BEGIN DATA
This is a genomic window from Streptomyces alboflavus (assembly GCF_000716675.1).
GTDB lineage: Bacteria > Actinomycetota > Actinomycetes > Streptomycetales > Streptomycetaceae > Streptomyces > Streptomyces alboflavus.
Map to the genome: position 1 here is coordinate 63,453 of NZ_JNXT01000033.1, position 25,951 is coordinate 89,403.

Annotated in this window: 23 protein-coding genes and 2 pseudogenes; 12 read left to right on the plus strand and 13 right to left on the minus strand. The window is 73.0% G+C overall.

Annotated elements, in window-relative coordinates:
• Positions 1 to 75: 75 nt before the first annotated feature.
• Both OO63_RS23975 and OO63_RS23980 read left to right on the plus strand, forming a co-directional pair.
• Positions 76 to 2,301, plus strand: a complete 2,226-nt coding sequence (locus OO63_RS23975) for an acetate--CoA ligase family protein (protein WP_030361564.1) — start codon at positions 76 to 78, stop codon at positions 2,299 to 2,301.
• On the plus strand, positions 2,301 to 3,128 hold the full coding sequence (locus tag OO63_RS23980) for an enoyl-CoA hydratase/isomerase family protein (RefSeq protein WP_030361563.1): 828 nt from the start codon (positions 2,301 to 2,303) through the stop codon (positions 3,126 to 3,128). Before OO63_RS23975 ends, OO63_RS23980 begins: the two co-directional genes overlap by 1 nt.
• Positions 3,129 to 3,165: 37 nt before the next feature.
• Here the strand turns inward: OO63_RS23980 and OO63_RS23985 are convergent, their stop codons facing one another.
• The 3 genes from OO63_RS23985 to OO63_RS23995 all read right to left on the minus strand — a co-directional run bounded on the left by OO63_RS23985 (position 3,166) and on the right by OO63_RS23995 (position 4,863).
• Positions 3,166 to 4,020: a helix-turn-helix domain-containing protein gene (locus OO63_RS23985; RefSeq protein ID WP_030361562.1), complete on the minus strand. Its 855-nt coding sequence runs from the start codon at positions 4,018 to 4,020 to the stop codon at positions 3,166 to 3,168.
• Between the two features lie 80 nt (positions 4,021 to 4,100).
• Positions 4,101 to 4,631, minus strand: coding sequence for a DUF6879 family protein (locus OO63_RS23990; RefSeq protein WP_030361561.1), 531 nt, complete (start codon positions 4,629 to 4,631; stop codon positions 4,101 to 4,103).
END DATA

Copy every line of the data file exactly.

This is a genomic window from Streptomyces alboflavus (assembly GCF_000716675.1).
GTDB lineage: Bacteria > Actinomycetota > Actinomycetes > Streptomycetales > Streptomycetaceae > Streptomyces > Streptomyces alboflavus.
Map to the genome: position 1 here is coordinate 63,453 of NZ_JNXT01000033.1, position 25,951 is coordinate 89,403.

Annotated in this window: 23 protein-coding genes and 2 pseudogenes; 12 read left to right on the plus strand and 13 right to left on the minus strand. The window is 73.0% G+C overall.

Annotated elements, in window-relative coordinates:
• Positions 1 to 75: 75 nt before the first annotated feature.
• Both OO63_RS23975 and OO63_RS23980 read left to right on the plus strand, forming a co-directional pair.
• Positions 76 to 2,301, plus strand: a complete 2,226-nt coding sequence (locus OO63_RS23975) for an acetate--CoA ligase family protein (protein WP_030361564.1) — start codon at positions 76 to 78, stop codon at positions 2,299 to 2,301.
• On the plus strand, positions 2,301 to 3,128 hold the full coding sequence (locus tag OO63_RS23980) for an enoyl-CoA hydratase/isomerase family protein (RefSeq protein WP_030361563.1): 828 nt from the start codon (positions 2,301 to 2,303) through the stop codon (positions 3,126 to 3,128). Before OO63_RS23975 ends, OO63_RS23980 begins: the two co-directional genes overlap by 1 nt.
• Positions 3,129 to 3,165: 37 nt before the next feature.
• Here the strand turns inward: OO63_RS23980 and OO63_RS23985 are convergent, their stop codons facing one another.
• The 3 genes from OO63_RS23985 to OO63_RS23995 all read right to left on the minus strand — a co-directional run bounded on the left by OO63_RS23985 (position 3,166) and on the right by OO63_RS23995 (position 4,863).
• Positions 3,166 to 4,020: a helix-turn-helix domain-containing protein gene (locus OO63_RS23985; RefSeq protein ID WP_030361562.1), complete on the minus strand. Its 855-nt coding sequence runs from the start codon at positions 4,018 to 4,020 to the stop codon at positions 3,166 to 3,168.
• Between the two features lie 80 nt (positions 4,021 to 4,100).
• Positions 4,101 to 4,631, minus strand: coding sequence for a DUF6879 family protein (locus OO63_RS23990; RefSeq protein WP_030361561.1), 531 nt, complete (start codon positions 4,629 to 4,631; stop codon positions 4,101 to 4,103).